Late last year, the SEC’s Division of Corporation Finance issued a no-action letter in which it agreed that a proposal seeking to lower the threshold for calling a special meeting from 25 percent to 10 percent of the outstanding shares directly conflicted with a company proposal to ratify its existing bylaw with the 25 percent threshold. The AES Corporation, December 19, 2017. In the staff’s view, a reasonable shareholder could not logically vote in favor of both proposals, which is the standard it enunciated for Rule 14a-8(i)(9) in Staff Legal Bulletin 14H issued in October 2015. The letter was not well received by shareholder proponents. The Council of Institutional Investors (CII) sent a letter to Division Director William Hinman expressing its disagreement with the staff’s conclusion and urging that they revisit the approach. CII feared that permitting exclusion in these circumstances would “invite game-playing by corporate issuers” that presumably would cynically propose ratification votes whenever they receive a shareholder proposal to amend their bylaws.
More requests to exclude special meeting proposals such as the one in AES Corporation have come in, and the Division’s approach remains essentially the same, recently though with a significant twist. In a letter to Capital One Financial Corporation (February 21, 2018), the Division agreed that the company, which proposed to ratify its existing special meeting bylaw, could omit a shareholder proposal to lower the threshold to call a shareholder meeting from 25 percent to 10 percent, provided that the company’s proxy statement discloses:
- that the company has omitted a shareholder proposal to lower the ownership threshold for calling a special meeting,
- that the company believes a vote in favor of ratification is tantamount to a vote against a proposal lowering the threshold,
- the impact on the special meeting threshold, if any, if ratification is not received, and
- the company’s expected course of action, if ratification is not received.
The Division based its conditions on Rule 14a-9, suggesting that it believes a proxy statement with a ratification proposal that does not provide the required context in which shareholders are being asked to vote for ratification would be materially misleading.
Placing disclosure conditions on Rule 14a-8 no-action relief is a little unusual. However, the staff could have achieved the same result by making these comments on a company’s proxy statement during the 10-day window after the preliminary filing. Getting a heads up about what the staff believes is required disclosure is likely preferable to being surprised by a comment that could have upended the company’s printing and mailing schedule.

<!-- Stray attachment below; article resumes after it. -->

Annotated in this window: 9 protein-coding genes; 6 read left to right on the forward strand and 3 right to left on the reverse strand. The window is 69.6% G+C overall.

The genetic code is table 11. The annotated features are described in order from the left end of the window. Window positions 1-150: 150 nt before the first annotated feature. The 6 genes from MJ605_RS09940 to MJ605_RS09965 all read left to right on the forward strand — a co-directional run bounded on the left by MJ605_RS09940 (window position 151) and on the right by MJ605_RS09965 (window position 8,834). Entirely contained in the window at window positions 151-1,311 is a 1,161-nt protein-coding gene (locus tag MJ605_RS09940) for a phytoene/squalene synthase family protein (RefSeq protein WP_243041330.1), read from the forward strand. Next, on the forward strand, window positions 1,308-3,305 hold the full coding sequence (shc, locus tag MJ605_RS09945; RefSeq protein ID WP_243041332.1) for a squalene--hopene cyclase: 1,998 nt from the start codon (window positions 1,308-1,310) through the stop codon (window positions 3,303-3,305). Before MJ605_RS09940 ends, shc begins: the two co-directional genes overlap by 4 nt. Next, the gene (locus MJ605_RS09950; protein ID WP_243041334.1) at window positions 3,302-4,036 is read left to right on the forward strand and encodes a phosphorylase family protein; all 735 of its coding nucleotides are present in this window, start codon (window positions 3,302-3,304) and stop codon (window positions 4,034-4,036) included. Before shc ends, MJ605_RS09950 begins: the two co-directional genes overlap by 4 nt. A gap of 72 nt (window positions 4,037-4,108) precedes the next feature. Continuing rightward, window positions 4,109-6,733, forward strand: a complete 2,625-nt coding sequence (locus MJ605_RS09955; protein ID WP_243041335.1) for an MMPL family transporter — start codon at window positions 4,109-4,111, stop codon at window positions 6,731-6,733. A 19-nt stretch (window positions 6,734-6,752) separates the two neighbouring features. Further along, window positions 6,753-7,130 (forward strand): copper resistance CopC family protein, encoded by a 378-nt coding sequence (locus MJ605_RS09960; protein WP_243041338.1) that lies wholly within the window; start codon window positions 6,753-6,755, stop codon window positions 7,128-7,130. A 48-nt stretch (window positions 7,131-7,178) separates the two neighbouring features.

The solution the Division devised to address the “ratification in a vacuum” problem is appropriately Solomonic. On the one hand, shareholder proponents will not be entirely satisfied, as they will likely continue to believe that ratification is inappropriate company gamesmanship. Indeed, the day after the Division issued its no-action letter, CII wrote to the lead independent director of Capital One asking, notwithstanding the conditions in the letter, that the board withdraw the company proposal and allow shareholders to vote on the shareholder’s 10 percent proposal. On the company side, the enthusiasm for using ratification as a means to exclude is likely to wane at least to some degree. However, there remain benefits in adopting this approach. Chief among them is that the company’s arguments in favor of ratification in the proxy statement will not be subject to the proponent’s supporting statement. The company will be able to set the agenda and argue the merits of its bylaw unencumbered by the occasionally inflammatory supporting statements made by some proponents.
But there are risks as well. It is not clear how the proxy advisory firms will view the ratification vote, but it is likely that their recommendation would be based on how they view the proposal that has been excluded. Moreover, to the extent that a shareholder viewed the company’s strategy as inappropriate gamesmanship, following this path might produce unnecessary antagonism from some shareholders who might otherwise be inclined to support the company. Finally, if the company loses the ratification vote, the reputational sting might be worse than had it lost straight up in its fight against the shareholder proposal.
Before deciding which way to proceed, a company in this circumstance should make sure it knows the positions of its significant institutional holders on the underlying proposal. That might help inform the strategy it ultimately adopts. Companies should consider that through July 2017, of the 19 proposals seeking to reduce the percentage threshold to call a shareholder meeting, only one obtained a majority vote, and the average level of support appears to be holding steady around 42 percent. A straightforward approach may turn out to be just as successful.
This post comes to us from Keith F. Higgins, chair of the securities and governance practice at Ropes & Gray LLP, and, from June 2013 to January 2017, director of corporation finance at the U.S. Securities and Exchange Commission.